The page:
What’s on Your Workdesk Wednesday – #505

Good morning to my crafty WOYWW friends! For those of you that aren’t familiar with WOYWW (What’s On Your Workdesk Wednesday), head on over to Julia’s Stamping Ground and you will find desks from all around the world where we get to snoop on other crafter’s desks.

Well Happy New Year to all my WOYWW peeps! I have been MIA for way too long so it’s time to begin my snooping for the new year. I had a wonderful holiday break and then seemed to take a crafting break upon my return. So I had nothing much to share.

This is the first year, I decided to have some coloring resolutions for 2019. One of them is to color at least one page from the many coloring books I own. As with all of my crafting I have a habit of attaching myself to a craft and buying way more than necessary. So this year, I will attempt to color in all of my coloring books.  It should be challenging but fun.

This first coloring is in the Creative Haven Winter Wonderland coloring book. I just started coloring it this morning. So I will share the completed page when I finish it.

On my desk, you can see my bullet journal on the left with some washi tape on it. My cute calendar I received free from Minted printing when I ordered my Christmas cards from them. You can see some new Copic refills for three of my most commonly used colors. The refills arrived last week and I still haven’t gotten around to refilling the markers. Some stamping blocks, some really cute blank cards with envelopes that I bought for $3 at Target. Plan to use them for bases for some Valentine’s cards. my colored pencil tray and the bag below holds so new stamps and dies that arrived for me to play with later this week.

I hope you all are well and I can’t wait to snoop around on your desks. I have an appointment this morning so I will begin my visits when I return home.

Have a crafty day!

Belinda

Belinda’s Book Nook: Top Ten Most Recent Additions to my TBR

Hello! It’s Tuesday and you know what time it is…Top Ten. Top Ten Tuesday is a weekly feature hosted by The Artsy Reader Girl, Jana every week, they post a new topic/top ten list and invite everyone to share their own answers. I looked at this week’s challenge and definitely knew I could do this one.

Frederick Douglass: Prophet of Freedom by David W. Blight

 

In this remarkable biography, David Blight has drawn on new information held in a private collection that few other historian have consulted, as well as recently discovered issues of Douglass’s newspapers. Blight tells the fascinating story of Douglass’s two marriages and his complex extended family. Douglass was not only an astonishing man of words, but a thinker steeped in Biblical story and theology. There has not been a major biography of Douglass in a quarter century. David Blight’s Frederick Douglass affords this important American the distinguished biography he deserves.

I have never read any books on Frederick Douglass and this one sounds like a nice place to start.

 

Black Fortunes: The Story of The First Six African Americans Who Survived Slavery and Became Millionaires by Shomari Wills

 

 

 

 

Between the years of 1830 and 1927, as the last generation of blacks born into slavery was reaching maturity, a small group of industrious, tenacious, and daring men and women broke new ground to attain the highest levels of financial success.

Black wealth in the early 1900s is rarely talked about. So I look forward to reading this journey from slavery to wealth. It would be great to read for Black History Month.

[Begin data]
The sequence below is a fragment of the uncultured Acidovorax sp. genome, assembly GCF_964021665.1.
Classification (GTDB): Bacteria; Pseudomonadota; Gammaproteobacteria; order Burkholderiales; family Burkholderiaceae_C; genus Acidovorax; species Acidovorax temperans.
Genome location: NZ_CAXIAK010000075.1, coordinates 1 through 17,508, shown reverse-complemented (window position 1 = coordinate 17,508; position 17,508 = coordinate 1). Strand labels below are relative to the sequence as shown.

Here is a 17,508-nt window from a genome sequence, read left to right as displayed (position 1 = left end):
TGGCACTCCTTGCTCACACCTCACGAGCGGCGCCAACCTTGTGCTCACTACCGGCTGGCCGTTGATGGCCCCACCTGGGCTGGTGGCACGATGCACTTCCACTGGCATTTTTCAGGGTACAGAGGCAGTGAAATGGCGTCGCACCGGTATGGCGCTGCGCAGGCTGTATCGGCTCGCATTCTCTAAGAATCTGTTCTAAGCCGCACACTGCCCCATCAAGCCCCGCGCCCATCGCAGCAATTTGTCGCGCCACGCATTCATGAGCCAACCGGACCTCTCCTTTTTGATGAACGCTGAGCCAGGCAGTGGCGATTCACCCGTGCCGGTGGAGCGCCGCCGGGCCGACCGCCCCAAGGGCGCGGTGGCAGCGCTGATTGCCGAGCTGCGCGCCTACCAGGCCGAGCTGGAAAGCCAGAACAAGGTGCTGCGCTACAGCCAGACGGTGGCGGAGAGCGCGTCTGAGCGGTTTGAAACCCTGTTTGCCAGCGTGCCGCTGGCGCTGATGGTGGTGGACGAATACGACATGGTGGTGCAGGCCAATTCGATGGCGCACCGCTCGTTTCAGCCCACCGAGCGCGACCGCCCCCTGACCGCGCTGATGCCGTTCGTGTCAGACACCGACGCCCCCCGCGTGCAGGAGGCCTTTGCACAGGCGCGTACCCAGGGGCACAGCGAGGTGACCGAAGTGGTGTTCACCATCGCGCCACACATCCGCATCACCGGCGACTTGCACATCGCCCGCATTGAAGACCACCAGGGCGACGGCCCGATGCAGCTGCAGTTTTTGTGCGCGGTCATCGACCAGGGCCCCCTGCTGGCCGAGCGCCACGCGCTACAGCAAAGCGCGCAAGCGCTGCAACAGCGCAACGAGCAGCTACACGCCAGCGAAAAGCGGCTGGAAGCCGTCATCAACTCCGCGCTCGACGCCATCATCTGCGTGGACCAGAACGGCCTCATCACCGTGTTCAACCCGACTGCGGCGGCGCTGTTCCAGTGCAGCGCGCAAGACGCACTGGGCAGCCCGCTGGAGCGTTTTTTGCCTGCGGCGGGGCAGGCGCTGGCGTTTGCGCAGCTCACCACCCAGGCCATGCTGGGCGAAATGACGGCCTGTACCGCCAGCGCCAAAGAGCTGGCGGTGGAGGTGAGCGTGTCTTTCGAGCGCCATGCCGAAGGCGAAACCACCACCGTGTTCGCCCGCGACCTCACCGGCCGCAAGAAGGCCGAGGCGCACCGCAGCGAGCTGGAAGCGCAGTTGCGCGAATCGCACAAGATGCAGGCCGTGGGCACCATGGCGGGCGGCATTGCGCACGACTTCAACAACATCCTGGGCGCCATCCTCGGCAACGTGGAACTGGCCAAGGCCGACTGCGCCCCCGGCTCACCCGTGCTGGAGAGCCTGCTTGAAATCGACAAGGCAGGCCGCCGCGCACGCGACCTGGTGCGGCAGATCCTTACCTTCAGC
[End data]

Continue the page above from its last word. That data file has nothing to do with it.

The Island of Sea Women By Lisa See

 

 

 

 

 

The Island of Sea Women introduces readers to the fierce and unforgettable female divers of Jeju Island and the dramatic history that shaped their lives.

 

I love her books. They are always well researched and have strong female characters. I know nothing about these female Japanese divers and can’t wait for this book to be released so I can dive in!! ha ha dive in!!

 

The Only Woman in the Room by Marie Benedict

 

Her beauty almost certainly saved her from the rising Nazi party and led to marriage with an Austrian arms dealer. Underestimated in everything else, she overheard the Third Reich’s plans while at her husband’s side, understanding more than anyone would guess. She devised a plan to flee in disguise from their castle, and the whirlwind escape landed her in Hollywood. She became Hedy Lamarr, screen star.

 

I heard the author interviewed in a podcast talking about this book and I remember the name Hedy Lamarr so I am fascinated to read this book. This is another author that really does her research. I expect to learn a lot while enjoying a great story. Hence the beauty of historical fiction.

 

 

Internment by Samira Ahmed

 

 

 

 

 

 

Set in a horrifying near-future United States, seventeen-year-old Layla Amin and her parents are forced into an internment camp for Muslim American citizens.

I pre-ordered this book because I am trying to learn more about Muslim Americans even via fiction.

 

Black Enough: Stories of Being Young & Black in America Edited by Ibi Zoboi

 

 

 

 

 

Edited by National Book Award finalist Ibi Zoboi, and featuring some of the most acclaimed bestselling Black authors writing for teens today—Black Enough is an essential collection of captivating stories about what it’s like to be young and Black in America.

I currently own this book and haven’t read many short story collections but this one sounds good.

 

The Proposal by Jasmine Guillory

 

 

 

The New York Times bestselling author of The Wedding Date serves up a novel about what happens when a public proposal doesn’t turn into a happy ending, thanks to a woman who knows exactly how to make one on her own…

 

 

Ok, I blushed my way through Jasmine Guillory’s first book “The Wedding Date” but totally loved it. I haven’t read a contemporary in a while so it was refreshing. So I figured I will pick this up to drop between any heavy reads to lighten the mood.

 

A Spark of Life by Jodi Picoult

 

 

 

The warm fall day starts like any other at the Center—a women’s reproductive health services clinic—its staff offering care to anyone who passes through its doors. Then, in late morning, a desperate and distraught gunman bursts in and opens fire, taking all inside hostage.